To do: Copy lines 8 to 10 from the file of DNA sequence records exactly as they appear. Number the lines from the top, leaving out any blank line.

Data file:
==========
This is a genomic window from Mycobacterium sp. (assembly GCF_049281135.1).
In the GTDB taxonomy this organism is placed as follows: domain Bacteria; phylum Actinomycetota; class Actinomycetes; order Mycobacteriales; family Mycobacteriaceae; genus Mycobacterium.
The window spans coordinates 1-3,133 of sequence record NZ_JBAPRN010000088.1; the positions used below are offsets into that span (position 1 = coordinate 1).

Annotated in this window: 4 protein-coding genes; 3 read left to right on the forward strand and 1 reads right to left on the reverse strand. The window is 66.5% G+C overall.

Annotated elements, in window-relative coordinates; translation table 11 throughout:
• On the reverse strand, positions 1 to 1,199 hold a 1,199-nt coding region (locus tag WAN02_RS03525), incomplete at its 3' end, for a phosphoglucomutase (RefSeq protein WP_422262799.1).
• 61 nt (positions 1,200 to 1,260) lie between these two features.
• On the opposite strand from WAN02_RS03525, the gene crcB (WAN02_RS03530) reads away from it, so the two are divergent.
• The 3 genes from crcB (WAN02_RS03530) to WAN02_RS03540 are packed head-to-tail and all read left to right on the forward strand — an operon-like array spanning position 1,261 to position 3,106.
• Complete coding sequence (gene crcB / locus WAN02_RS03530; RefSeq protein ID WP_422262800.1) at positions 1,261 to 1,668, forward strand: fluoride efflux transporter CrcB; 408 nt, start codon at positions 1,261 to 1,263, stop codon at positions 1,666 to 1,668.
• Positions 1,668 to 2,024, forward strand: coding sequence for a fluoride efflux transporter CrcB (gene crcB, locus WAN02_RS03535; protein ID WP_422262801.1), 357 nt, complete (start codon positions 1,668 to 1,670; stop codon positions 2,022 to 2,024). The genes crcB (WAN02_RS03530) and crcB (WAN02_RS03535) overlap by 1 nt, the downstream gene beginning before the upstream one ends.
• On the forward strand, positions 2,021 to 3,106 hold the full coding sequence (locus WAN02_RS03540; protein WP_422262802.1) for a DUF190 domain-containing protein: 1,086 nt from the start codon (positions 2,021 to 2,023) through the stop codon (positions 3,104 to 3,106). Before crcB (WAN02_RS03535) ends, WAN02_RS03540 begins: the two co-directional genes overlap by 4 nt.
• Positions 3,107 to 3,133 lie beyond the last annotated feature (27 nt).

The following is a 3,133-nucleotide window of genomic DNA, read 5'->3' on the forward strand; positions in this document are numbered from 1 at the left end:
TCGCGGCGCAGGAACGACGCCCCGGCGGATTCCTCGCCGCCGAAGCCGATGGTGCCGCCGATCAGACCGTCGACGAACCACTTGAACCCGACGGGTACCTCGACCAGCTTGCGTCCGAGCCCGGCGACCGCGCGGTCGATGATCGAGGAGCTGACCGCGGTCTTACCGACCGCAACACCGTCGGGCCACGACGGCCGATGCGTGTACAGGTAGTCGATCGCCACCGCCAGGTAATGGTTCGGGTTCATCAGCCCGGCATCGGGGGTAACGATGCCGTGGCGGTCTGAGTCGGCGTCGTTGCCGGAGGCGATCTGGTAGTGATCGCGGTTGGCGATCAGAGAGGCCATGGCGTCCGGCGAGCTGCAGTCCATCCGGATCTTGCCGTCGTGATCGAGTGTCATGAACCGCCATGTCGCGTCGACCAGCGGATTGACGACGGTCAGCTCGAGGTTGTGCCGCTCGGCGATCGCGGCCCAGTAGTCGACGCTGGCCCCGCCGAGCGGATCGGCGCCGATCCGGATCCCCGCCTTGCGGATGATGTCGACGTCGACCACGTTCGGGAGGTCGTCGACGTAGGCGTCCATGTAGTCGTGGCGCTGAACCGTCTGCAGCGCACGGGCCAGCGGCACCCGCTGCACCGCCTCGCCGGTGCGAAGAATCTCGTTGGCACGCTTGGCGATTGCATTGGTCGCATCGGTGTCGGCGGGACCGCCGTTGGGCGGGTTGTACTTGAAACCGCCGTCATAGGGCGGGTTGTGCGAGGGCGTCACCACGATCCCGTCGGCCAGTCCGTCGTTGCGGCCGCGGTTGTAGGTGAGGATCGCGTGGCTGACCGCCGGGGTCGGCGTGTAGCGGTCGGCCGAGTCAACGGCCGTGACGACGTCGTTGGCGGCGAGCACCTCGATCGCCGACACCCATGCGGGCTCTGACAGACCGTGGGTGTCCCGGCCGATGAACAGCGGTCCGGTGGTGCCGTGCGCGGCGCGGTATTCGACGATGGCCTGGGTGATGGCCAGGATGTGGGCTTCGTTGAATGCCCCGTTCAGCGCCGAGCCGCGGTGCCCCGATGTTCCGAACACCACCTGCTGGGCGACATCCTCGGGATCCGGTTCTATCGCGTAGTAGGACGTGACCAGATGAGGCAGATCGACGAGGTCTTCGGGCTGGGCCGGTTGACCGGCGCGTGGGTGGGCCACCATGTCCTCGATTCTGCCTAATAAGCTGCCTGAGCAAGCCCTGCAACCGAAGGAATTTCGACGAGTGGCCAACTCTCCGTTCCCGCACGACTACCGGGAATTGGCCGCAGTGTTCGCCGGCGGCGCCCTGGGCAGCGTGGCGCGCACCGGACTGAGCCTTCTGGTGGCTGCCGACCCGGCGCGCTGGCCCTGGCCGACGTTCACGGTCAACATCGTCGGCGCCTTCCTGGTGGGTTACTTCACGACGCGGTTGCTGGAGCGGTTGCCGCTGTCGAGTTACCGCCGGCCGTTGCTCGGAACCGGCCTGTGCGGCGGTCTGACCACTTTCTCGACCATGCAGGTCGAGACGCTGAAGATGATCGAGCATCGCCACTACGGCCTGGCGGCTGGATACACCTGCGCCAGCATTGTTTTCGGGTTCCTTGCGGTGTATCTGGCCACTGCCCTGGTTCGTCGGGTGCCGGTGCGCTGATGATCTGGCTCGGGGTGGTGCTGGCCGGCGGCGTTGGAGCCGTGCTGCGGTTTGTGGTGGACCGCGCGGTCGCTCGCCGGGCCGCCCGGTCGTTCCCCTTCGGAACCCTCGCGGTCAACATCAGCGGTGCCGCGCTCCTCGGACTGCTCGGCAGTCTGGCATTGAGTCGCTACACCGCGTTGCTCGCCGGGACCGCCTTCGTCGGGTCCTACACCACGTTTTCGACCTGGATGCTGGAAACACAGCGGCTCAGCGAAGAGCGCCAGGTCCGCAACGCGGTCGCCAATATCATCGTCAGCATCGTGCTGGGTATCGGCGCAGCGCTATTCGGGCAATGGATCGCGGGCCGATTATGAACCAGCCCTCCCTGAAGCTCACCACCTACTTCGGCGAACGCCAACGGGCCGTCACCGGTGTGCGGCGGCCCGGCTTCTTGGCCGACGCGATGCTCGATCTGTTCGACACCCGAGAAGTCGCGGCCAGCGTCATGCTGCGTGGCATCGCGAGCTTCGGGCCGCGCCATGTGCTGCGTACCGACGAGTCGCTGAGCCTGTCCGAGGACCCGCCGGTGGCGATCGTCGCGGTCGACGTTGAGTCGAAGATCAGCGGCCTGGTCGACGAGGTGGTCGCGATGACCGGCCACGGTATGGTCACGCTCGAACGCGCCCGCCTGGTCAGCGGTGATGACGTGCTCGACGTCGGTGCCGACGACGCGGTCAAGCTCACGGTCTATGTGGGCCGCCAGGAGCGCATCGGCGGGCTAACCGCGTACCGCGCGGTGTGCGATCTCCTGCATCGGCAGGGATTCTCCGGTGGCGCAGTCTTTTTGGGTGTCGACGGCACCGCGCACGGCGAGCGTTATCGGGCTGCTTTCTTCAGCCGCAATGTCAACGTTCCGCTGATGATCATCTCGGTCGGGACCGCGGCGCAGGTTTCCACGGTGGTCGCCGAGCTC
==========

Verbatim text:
• On the opposite strand from WAN02_RS03525, the gene crcB (WAN02_RS03530) reads away from it, so the two are divergent.
• The 3 genes from crcB (WAN02_RS03530) to WAN02_RS03540 are packed head-to-tail and all read left to right on the forward strand — an operon-like array spanning position 1,261 to position 3,106.
• Complete coding sequence (gene crcB / locus WAN02_RS03530; RefSeq protein ID WP_422262800.1) at positions 1,261 to 1,668, forward strand: fluoride efflux transporter CrcB; 408 nt, start codon at positions 1,261 to 1,263, stop codon at positions 1,666 to 1,668.